Goodell and Smith are accompanied only by their staffs, rather than members of each constituency, and owners and players aren't expected to directly participate, although they will remain apprised of any developments. The parties' legal teams are expected to trade proposals on the framework of a settlement, in an effort to move the process toward conclusion, and they will intensify their focus on the key issues, most notably the revenue split.

The four-day, face-to-face session will be the longest yet. The previous longest session was the first one, held May 31 through June 2 near a private airport in suburban Chicago. Subsequent meetings on New York's Long Island, Maryland's Eastern Shore and Massachusetts' South Shore each lasted two days.

The changing time frame surrounding this set of talks and the shifting cast of characters -- the first "secret" meetings only included Goodell, Smith, owners, players and U.S. Magistrate Judge Arthur Boylan -- are seen as part of the process of negotiating a new agreement to end a lockout that's in its fourth month.

Boylan ran three two-day sets of court-ordered mediation between the owners and players in April and May, and he has been present for all of the more recent meetings. His chambers are located in Minneapolis.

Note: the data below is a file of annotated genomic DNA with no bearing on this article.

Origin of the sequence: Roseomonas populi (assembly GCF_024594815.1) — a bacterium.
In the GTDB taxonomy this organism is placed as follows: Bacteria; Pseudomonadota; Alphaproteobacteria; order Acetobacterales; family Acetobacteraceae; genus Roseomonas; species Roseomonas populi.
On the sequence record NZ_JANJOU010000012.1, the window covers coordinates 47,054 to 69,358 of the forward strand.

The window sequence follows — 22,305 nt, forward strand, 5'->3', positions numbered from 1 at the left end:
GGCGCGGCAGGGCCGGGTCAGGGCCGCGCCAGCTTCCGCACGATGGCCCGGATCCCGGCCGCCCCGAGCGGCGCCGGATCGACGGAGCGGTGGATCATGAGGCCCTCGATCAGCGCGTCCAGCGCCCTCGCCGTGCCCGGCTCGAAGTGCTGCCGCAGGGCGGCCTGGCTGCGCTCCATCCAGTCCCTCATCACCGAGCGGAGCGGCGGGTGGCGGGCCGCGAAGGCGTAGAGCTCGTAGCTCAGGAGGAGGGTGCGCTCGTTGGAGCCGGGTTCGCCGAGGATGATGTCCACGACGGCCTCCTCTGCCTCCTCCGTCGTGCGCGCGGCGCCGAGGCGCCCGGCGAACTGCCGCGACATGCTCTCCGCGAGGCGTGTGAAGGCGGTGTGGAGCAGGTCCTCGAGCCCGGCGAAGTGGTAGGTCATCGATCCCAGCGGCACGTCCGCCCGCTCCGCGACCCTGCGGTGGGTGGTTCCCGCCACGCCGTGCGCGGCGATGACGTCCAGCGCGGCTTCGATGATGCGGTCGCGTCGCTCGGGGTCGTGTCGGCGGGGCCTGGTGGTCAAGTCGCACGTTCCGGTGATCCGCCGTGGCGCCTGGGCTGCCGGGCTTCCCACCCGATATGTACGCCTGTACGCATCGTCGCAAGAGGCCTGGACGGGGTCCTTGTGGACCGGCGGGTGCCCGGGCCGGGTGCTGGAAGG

A decision from the 8th U.S. Circuit Court of Appeals, where the league appealed a district court's issuance of a lockout-lifting injunction, could come soon, too. The time frame on such decisions from an appeals court generally is 30 to 45 days, and the hearing was held June 3. However, the league and players have expressed a desire to work toward an agreement before the three-judge panel's ruling is announced.

The St. Louis Rams and Chicago Bears, who are scheduled to play in the preseason-opening Hall of Fame Game on Aug. 7, are set to open training camp just three weeks from Friday, and time is beginning to run short on the parties' negotiating teams as they look to preserve the preseason in its traditional form. Some have suggested July 15 as the deadline for that to happen.

The parties have spent the past four weeks largely discussing the revenue split, an issue that dwarfs all others. It's not just the revenue now, but also how to account for the players' take in the league's future growth, particularly when the next round of television deals are negotiated for 2014 and beyond. The idea of an "all revenue" model, which would eliminate cost credits to the owners and limit revenue projections, has bridged some differences, but the issue still hasn't been settled.

The parties broached the rookie pay system for the first time during clandestine sessions Thursday, and it also proved to be a difficult area to navigate. Last year's No. 1 overall draft pick, Rams quarterback Sam Bradford, received about $50 million guaranteed in his rookie deal, and the owners have long looked to drastically mark down price tags like this.